As the NFL advances its playoffs, by now most if not all fantasy football seasons are over. If you’re like me, you’re looking at this season and wondering what could have gone differently to lead you to the championship. You’re probably looking for an explanation to your wives / significant others on how you could spend time and money on something and have nothing to show for it as well. Especially, if you’ve finished in the money each of the previous seasons you’ve played. Fingers crossed that next season, I can finish with some extra pocket money! With that said, here’s some of my takeaways from this season:
1/ Injuries are unavoidable, but durability matters.
This year I took David Johnson with my first round pick. He had a history of being injured (as I’ve had him in 2017), but thought I was getting a great value pick. (Narrator: It was not a great value.) He had just 5 full games completed, was limited in 7 games and out during the rest. I offset this by using a late round pick to grab his back up, which offset the injuries a little. Being limited in those 7 games though hurts your chances of winning though when you get those 0-5 point games from a player you were counting on.
2/ Waiver wires win championships, but when and how much is a player worth?
If you just have a standard waiver wire where you pick purely based on order, then there’s still value here, but having an idea of what your league generally bids for players is an advantage to exploit. For example, my league rarely bids more then $5 for waiver wire pickups beyond week 1 and rarely more than $10 for week 1. There’s $100 available for the season. This meant that those surprise players that appear in the first few weeks can be gotten to massively improve your roster quickly without leaving you stranded later. The player who went on to win the league picked up Lamar Jackson after Week 1 for $8 of his $100 budget. I on the other hand picked up Danny Amendola for the same $8. You can bet he spent his money better than I did. It’s like spending the same amount of money on a Lamborghini versus a minivan.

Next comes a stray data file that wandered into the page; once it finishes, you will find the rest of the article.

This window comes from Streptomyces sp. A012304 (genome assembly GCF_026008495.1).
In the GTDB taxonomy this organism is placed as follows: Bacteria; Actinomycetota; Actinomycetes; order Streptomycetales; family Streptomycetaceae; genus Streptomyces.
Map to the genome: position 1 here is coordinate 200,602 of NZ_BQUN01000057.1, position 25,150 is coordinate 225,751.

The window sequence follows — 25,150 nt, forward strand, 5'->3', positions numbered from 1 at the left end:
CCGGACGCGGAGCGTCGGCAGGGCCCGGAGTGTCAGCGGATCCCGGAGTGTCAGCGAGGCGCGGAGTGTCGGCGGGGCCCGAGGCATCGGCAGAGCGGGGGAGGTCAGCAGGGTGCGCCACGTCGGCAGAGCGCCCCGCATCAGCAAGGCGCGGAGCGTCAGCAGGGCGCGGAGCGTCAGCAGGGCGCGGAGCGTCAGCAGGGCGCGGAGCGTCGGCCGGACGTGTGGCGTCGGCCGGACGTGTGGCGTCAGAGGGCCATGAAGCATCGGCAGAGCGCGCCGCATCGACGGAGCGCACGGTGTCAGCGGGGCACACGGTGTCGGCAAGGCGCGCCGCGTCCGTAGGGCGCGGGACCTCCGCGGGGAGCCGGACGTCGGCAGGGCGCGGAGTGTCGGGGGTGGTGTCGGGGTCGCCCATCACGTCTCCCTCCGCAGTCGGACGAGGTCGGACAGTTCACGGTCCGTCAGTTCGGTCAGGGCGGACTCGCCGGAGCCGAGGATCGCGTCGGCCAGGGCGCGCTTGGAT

3/ Variance happens and its unavoidable.
That’s the most frustrating part or enjoyable part of the game. Depending on which side of that break out performance you are on of course! Telling your wife that you’ve got this great team and are one of the highest scoring teams, but having the worst record is difficult to comprehend when you don’t play and at times even when you are playing. It’s hard to explain without an example. This year I finished the regular season with the 2nd highest point total in my league. I had a record of 2-10. It just so happened that I had the most points scored against me as well by about 8 points a game. I lost 6 games by 3 points or less. That’s just bad luck with the break out games!
4/ Player Schedules can torpedo your playoff runs.
This year the team with the best record didn’t win the championship. As a matter of fact, since the league was put together only once has it happened. That was last year when the league champion had Patrick Mahomes’s amazing season. As players rest in week 16 or 17, this could be your playoffs and championships games. When teams have a set playoff spot, they tend to rest their players. Make sure your paying attention to your player’s team standing as well and try to pick-up some players you know are going to play and contribute in those final weeks.
5/ Don’t only use resources from the website that you draft on.
There are plenty of sites that offer general fantasy advice, but make sure that it matches your league scoring settings. My leagues uses half point PPR. If you have a draft sheet with rankings for standard or PPR leagues, neither are going to be fully right for your specific draft. A quick Google search though will net you a number of resources that can give you an edge on your draft as you prepare for next season.